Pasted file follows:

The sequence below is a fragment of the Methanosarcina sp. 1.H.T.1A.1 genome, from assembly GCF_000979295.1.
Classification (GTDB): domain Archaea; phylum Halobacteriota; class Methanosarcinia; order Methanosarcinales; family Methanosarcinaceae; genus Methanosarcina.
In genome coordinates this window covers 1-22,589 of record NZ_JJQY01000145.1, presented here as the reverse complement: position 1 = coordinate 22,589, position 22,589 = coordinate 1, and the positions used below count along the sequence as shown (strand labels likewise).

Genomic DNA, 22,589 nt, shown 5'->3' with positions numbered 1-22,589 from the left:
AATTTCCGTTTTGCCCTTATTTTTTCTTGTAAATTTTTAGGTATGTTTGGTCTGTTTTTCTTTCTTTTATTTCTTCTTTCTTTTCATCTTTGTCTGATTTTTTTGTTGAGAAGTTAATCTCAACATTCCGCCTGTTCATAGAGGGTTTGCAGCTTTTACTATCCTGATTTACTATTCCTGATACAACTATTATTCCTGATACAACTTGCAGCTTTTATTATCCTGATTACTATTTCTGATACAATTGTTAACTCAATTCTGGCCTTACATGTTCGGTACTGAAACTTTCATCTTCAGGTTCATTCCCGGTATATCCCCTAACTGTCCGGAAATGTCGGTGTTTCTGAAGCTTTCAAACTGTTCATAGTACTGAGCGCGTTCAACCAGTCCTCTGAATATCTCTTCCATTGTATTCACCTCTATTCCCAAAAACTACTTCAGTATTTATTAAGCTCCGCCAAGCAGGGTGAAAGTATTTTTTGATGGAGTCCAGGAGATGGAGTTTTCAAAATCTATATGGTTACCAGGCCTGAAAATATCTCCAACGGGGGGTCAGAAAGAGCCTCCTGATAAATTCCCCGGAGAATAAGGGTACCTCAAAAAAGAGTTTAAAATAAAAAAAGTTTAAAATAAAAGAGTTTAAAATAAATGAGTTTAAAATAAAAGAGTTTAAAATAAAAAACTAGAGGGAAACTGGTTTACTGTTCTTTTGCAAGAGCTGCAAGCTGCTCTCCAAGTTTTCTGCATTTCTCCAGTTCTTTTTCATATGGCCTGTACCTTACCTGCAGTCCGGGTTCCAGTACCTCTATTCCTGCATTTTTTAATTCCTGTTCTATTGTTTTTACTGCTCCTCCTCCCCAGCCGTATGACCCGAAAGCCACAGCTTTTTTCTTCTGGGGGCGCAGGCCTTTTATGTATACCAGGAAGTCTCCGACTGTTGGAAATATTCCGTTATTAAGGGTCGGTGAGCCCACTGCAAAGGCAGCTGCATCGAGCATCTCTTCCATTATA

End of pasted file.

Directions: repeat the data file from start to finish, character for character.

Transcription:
The sequence below is a fragment of the Methanosarcina sp. 1.H.T.1A.1 genome, from assembly GCF_000979295.1.
Classification (GTDB): domain Archaea; phylum Halobacteriota; class Methanosarcinia; order Methanosarcinales; family Methanosarcinaceae; genus Methanosarcina.
In genome coordinates this window covers 1-22,589 of record NZ_JJQY01000145.1, presented here as the reverse complement: position 1 = coordinate 22,589, position 22,589 = coordinate 1, and the positions used below count along the sequence as shown (strand labels likewise).

Genomic DNA, 22,589 nt, shown 5'->3' with positions numbered 1-22,589 from the left:
AATTTCCGTTTTGCCCTTATTTTTTCTTGTAAATTTTTAGGTATGTTTGGTCTGTTTTTCTTTCTTTTATTTCTTCTTTCTTTTCATCTTTGTCTGATTTTTTTGTTGAGAAGTTAATCTCAACATTCCGCCTGTTCATAGAGGGTTTGCAGCTTTTACTATCCTGATTTACTATTCCTGATACAACTATTATTCCTGATACAACTTGCAGCTTTTATTATCCTGATTACTATTTCTGATACAATTGTTAACTCAATTCTGGCCTTACATGTTCGGTACTGAAACTTTCATCTTCAGGTTCATTCCCGGTATATCCCCTAACTGTCCGGAAATGTCGGTGTTTCTGAAGCTTTCAAACTGTTCATAGTACTGAGCGCGTTCAACCAGTCCTCTGAATATCTCTTCCATTGTATTCACCTCTATTCCCAAAAACTACTTCAGTATTTATTAAGCTCCGCCAAGCAGGGTGAAAGTATTTTTTGATGGAGTCCAGGAGATGGAGTTTTCAAAATCTATATGGTTACCAGGCCTGAAAATATCTCCAACGGGGGGTCAGAAAGAGCCTCCTGATAAATTCCCCGGAGAATAAGGGTACCTCAAAAAAGAGTTTAAAATAAAAAAAGTTTAAAATAAAAGAGTTTAAAATAAATGAGTTTAAAATAAAAGAGTTTAAAATAAAAAACTAGAGGGAAACTGGTTTACTGTTCTTTTGCAAGAGCTGCAAGCTGCTCTCCAAGTTTTCTGCATTTCTCCAGTTCTTTTTCATATGGCCTGTACCTTACCTGCAGTCCGGGTTCCAGTACCTCTATTCCTGCATTTTTTAATTCCTGTTCTATTGTTTTTACTGCTCCTCCTCCCCAGCCGTATGACCCGAAAGCCACAGCTTTTTTCTTCTGGGGGCGCAGGCCTTTTATGTATACCAGGAAGTCTCCGACTGTTGGAAATATTCCGTTATTAAGGGTCGGTGAGCCCACTGCAAAGGCAGCTGCATCGAGCATCTCTTCCATTATA